From 8 June, people arriving in the UK must self-isolate for 14 days to help slow the spread of coronavirus, the government has announced.
The Government made the announcement late last week and said the measures would be enforced through random spot checks and £1,000 fines in England. The level of fine could increase 'as the risk of infection from abroad increases'.
Ministers and government scientific advisers had previously said that due to levels of infection in the UK and the time it took to show symptoms, quarantine rules would be of little use.
Passengers will need to tell the government where they will quarantine. The Home Office said the proposed accommodation will need to meet necessary requirements, such as a hotel or a private address with friends or family.
The Home Office said in a statement: 'Anyone failing to comply with the mandatory conditions may face enforcement action. A breach of self-isolation would be punishable with a £1,000 fixed penalty notice in England or potential prosecution and unlimited fine.
'All arriving passengers will be required to fill this in to provide contact and travel information so they can be contacted if they, or someone they may have been in contact with develops the disease.
'Border Force will undertake checks at the border and may refuse entry to any non-British citizen who refuses to comply with these regulations and isn’t resident in the UK. Failure to complete the form is also punishable by a £100 fixed penalty notice.'
Lorry drivers, seasonal farm workers, and coronavirus medics will be exempt, however.
The requirement will also not apply to those travelling from the Republic of Ireland, the Channel Islands and the Isle of Man.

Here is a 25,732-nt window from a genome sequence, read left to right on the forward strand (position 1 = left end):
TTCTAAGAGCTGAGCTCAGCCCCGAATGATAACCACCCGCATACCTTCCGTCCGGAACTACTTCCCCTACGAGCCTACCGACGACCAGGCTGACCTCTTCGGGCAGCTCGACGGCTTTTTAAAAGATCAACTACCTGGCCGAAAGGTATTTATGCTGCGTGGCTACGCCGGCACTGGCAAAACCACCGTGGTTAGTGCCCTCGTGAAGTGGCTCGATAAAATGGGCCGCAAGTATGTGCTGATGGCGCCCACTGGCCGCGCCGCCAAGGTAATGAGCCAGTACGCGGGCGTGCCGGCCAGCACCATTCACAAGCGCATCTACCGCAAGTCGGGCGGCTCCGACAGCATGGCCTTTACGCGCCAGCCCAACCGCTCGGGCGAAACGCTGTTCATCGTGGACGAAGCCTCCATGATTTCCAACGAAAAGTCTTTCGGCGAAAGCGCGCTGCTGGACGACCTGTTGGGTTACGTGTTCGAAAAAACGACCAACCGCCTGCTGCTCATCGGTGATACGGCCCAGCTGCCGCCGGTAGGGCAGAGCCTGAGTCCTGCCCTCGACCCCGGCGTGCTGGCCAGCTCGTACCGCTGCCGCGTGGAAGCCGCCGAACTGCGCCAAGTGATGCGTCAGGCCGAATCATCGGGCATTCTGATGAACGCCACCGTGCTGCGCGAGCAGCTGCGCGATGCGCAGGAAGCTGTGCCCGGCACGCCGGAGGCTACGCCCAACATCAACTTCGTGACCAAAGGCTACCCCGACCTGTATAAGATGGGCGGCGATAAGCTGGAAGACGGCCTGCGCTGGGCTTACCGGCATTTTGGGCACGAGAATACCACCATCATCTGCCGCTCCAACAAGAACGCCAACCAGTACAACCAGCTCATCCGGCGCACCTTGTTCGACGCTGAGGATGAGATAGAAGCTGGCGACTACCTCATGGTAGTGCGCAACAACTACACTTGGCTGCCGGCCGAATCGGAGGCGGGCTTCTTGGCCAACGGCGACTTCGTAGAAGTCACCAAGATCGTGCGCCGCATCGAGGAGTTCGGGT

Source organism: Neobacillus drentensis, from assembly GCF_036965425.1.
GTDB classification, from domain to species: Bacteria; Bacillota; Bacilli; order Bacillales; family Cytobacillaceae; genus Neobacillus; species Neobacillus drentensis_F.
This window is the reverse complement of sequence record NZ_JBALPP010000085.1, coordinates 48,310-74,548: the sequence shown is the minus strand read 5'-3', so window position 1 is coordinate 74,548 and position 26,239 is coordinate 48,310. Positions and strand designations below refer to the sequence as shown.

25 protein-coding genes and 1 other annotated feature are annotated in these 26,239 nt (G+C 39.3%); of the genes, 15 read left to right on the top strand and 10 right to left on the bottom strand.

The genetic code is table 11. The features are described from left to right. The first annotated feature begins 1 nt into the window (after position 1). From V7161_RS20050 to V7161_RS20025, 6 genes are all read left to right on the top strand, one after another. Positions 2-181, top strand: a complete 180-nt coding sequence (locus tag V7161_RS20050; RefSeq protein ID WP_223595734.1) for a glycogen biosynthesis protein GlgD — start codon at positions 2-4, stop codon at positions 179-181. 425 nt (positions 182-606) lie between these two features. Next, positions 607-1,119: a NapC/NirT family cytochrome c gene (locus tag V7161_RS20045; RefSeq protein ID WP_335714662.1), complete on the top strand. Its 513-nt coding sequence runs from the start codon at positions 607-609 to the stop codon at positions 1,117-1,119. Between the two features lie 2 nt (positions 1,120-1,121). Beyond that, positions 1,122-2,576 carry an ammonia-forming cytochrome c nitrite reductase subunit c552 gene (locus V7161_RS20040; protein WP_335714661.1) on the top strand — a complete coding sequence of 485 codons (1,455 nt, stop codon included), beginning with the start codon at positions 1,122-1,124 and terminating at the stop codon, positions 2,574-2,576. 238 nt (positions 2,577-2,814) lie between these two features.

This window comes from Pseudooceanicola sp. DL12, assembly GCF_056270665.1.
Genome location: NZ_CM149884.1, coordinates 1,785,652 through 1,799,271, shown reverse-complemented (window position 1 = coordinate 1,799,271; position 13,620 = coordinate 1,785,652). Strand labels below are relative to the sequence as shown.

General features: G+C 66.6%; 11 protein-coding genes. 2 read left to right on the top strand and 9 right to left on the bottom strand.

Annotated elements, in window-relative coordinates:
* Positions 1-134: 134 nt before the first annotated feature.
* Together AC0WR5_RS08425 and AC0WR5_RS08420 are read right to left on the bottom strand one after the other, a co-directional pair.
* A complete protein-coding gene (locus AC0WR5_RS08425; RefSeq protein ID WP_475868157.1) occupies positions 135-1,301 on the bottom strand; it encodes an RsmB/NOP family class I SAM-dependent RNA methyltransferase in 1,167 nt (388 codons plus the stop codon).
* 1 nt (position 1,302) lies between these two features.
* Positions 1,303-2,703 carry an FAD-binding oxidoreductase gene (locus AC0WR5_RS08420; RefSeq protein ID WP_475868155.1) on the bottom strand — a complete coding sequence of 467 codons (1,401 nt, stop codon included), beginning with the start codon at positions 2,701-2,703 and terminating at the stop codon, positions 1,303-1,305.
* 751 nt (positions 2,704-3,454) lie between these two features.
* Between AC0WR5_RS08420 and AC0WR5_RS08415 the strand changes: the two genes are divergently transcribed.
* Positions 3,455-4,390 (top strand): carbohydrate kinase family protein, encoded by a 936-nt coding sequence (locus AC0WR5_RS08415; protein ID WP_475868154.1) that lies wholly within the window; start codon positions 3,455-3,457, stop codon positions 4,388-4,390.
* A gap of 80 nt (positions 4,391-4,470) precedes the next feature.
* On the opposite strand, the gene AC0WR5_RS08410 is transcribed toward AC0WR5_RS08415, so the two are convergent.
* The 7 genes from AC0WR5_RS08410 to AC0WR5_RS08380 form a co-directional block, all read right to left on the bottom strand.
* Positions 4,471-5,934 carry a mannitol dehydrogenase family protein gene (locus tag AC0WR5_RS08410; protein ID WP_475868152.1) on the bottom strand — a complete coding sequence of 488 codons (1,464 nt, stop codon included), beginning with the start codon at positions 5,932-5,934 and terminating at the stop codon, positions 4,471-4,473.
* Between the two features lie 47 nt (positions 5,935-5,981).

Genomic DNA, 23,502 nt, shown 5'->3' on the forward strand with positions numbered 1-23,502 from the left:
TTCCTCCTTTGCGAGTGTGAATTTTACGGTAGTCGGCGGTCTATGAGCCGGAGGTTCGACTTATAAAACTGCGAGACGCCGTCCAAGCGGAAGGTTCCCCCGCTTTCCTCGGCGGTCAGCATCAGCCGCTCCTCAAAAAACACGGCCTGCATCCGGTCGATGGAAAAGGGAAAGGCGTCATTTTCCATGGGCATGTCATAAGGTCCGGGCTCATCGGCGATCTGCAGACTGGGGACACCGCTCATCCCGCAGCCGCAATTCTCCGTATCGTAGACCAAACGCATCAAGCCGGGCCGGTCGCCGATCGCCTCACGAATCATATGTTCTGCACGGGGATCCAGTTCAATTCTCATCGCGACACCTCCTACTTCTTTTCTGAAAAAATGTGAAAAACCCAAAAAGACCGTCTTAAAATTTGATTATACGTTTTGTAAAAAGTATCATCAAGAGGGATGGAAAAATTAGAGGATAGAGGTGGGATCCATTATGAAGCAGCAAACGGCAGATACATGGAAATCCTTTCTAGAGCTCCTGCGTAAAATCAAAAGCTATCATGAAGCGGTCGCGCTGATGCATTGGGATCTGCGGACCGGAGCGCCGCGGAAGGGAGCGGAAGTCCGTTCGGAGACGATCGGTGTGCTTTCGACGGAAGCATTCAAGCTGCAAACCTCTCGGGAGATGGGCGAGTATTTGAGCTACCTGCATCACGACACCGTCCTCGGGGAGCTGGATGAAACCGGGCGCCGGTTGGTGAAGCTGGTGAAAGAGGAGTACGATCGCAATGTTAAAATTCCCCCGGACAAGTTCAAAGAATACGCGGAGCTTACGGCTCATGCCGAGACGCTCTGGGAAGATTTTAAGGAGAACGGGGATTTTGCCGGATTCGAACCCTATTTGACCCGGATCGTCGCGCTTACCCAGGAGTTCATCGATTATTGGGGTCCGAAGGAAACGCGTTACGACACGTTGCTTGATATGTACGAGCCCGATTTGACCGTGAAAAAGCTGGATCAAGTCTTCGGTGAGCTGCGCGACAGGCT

If a person does not have suitable accommodation to go to, they will be required to stay in 'facilities arranged by the government' at the person's own expense, according to Border Force chief Paul Lincoln.
How the UK policy is enforced in Scotland, Wales and Northern Ireland will be determined by the devolved administrations.
Scotland's First Minister Nicola Sturgeon said discussions would take place with Police Scotland to work out how the policy will be implemented.
Arrivals will to told to avoid public transport and travel to their accommodation by car 'where possible', and not to go out to buy food or other essentials 'where they can rely on others'.
Nick Thomas-Symonds MP, Labour’s shadow home secretary, said: 'Labour supports these measures but is clear they are no substitute for a long-term, well thought through approach.
'The Government’s handling of arrivals into the UK has lacked urgency, coherence and clarity from the outset. If quarantine is needed, it should not have taken so long for measures to be introduced. Too little thought has been given to testing and screening at airports. Far greater transparency is needed and the scientific evidence underpinning this decision should be made public.'
The measures will be reviewed every three weeks.